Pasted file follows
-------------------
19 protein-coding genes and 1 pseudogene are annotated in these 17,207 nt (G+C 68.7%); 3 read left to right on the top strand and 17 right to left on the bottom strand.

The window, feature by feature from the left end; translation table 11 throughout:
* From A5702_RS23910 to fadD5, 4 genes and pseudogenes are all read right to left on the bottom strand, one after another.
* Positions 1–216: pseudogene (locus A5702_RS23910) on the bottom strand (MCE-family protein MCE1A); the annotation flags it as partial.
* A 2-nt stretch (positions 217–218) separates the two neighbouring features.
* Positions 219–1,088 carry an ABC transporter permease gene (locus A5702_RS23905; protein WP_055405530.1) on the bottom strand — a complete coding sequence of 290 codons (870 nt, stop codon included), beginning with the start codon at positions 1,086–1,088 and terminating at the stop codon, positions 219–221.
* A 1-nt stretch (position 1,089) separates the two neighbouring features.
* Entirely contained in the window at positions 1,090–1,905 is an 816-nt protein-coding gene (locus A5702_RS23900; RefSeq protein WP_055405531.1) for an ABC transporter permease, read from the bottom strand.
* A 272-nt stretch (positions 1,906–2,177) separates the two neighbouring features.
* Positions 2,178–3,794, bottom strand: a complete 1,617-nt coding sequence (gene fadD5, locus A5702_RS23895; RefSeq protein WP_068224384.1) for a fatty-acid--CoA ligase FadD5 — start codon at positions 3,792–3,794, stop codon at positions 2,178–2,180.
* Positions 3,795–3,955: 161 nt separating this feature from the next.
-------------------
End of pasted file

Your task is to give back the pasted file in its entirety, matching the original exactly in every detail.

19 protein-coding genes and 1 pseudogene are annotated in these 17,207 nt (G+C 68.7%); 3 read left to right on the top strand and 17 right to left on the bottom strand.

The window, feature by feature from the left end; translation table 11 throughout:
* From A5702_RS23910 to fadD5, 4 genes and pseudogenes are all read right to left on the bottom strand, one after another.
* Positions 1–216: pseudogene (locus A5702_RS23910) on the bottom strand (MCE-family protein MCE1A); the annotation flags it as partial.
* A 2-nt stretch (positions 217–218) separates the two neighbouring features.
* Positions 219–1,088 carry an ABC transporter permease gene (locus A5702_RS23905; protein WP_055405530.1) on the bottom strand — a complete coding sequence of 290 codons (870 nt, stop codon included), beginning with the start codon at positions 1,086–1,088 and terminating at the stop codon, positions 219–221.
* A 1-nt stretch (position 1,089) separates the two neighbouring features.
* Entirely contained in the window at positions 1,090–1,905 is an 816-nt protein-coding gene (locus A5702_RS23900; RefSeq protein WP_055405531.1) for an ABC transporter permease, read from the bottom strand.
* A 272-nt stretch (positions 1,906–2,177) separates the two neighbouring features.
* Positions 2,178–3,794, bottom strand: a complete 1,617-nt coding sequence (gene fadD5, locus A5702_RS23895; RefSeq protein WP_068224384.1) for a fatty-acid--CoA ligase FadD5 — start codon at positions 3,792–3,794, stop codon at positions 2,178–2,180.
* Positions 3,795–3,955: 161 nt separating this feature from the next.